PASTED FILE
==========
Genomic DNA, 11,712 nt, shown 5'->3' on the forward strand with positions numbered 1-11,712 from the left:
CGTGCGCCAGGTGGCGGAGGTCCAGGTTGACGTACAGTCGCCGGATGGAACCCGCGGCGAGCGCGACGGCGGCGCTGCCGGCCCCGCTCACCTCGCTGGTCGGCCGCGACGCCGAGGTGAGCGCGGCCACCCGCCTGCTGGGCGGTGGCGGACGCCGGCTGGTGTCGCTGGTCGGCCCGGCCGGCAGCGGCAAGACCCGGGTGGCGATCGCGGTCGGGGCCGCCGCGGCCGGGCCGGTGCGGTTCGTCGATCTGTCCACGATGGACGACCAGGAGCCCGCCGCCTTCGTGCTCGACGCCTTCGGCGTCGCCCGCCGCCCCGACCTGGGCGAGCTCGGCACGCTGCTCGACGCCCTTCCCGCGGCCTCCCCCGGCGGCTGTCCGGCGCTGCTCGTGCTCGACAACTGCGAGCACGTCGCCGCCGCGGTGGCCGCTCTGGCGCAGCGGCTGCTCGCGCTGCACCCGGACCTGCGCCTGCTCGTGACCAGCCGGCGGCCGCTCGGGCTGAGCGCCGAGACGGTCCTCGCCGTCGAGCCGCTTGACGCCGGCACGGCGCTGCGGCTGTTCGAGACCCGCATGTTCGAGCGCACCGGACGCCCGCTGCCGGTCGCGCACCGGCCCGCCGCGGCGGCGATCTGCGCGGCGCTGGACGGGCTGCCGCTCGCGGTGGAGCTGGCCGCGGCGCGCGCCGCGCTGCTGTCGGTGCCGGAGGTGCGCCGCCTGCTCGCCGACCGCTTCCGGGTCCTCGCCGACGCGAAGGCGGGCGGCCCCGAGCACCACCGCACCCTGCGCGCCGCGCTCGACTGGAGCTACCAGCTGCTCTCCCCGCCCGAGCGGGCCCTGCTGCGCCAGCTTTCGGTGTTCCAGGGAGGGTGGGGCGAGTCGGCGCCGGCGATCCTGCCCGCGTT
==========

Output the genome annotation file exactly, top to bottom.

Genomic DNA, 11,712 nt, shown 5'->3' on the forward strand with positions numbered 1-11,712 from the left:
CGTGCGCCAGGTGGCGGAGGTCCAGGTTGACGTACAGTCGCCGGATGGAACCCGCGGCGAGCGCGACGGCGGCGCTGCCGGCCCCGCTCACCTCGCTGGTCGGCCGCGACGCCGAGGTGAGCGCGGCCACCCGCCTGCTGGGCGGTGGCGGACGCCGGCTGGTGTCGCTGGTCGGCCCGGCCGGCAGCGGCAAGACCCGGGTGGCGATCGCGGTCGGGGCCGCCGCGGCCGGGCCGGTGCGGTTCGTCGATCTGTCCACGATGGACGACCAGGAGCCCGCCGCCTTCGTGCTCGACGCCTTCGGCGTCGCCCGCCGCCCCGACCTGGGCGAGCTCGGCACGCTGCTCGACGCCCTTCCCGCGGCCTCCCCCGGCGGCTGTCCGGCGCTGCTCGTGCTCGACAACTGCGAGCACGTCGCCGCCGCGGTGGCCGCTCTGGCGCAGCGGCTGCTCGCGCTGCACCCGGACCTGCGCCTGCTCGTGACCAGCCGGCGGCCGCTCGGGCTGAGCGCCGAGACGGTCCTCGCCGTCGAGCCGCTTGACGCCGGCACGGCGCTGCGGCTGTTCGAGACCCGCATGTTCGAGCGCACCGGACGCCCGCTGCCGGTCGCGCACCGGCCCGCCGCGGCGGCGATCTGCGCGGCGCTGGACGGGCTGCCGCTCGCGGTGGAGCTGGCCGCGGCGCGCGCCGCGCTGCTGTCGGTGCCGGAGGTGCGCCGCCTGCTCGCCGACCGCTTCCGGGTCCTCGCCGACGCGAAGGCGGGCGGCCCCGAGCACCACCGCACCCTGCGCGCCGCGCTCGACTGGAGCTACCAGCTGCTCTCCCCGCCCGAGCGGGCCCTGCTGCGCCAGCTTTCGGTGTTCCAGGGAGGGTGGGGCGAGTCGGCGCCGGCGATCCTGCCCGCGTT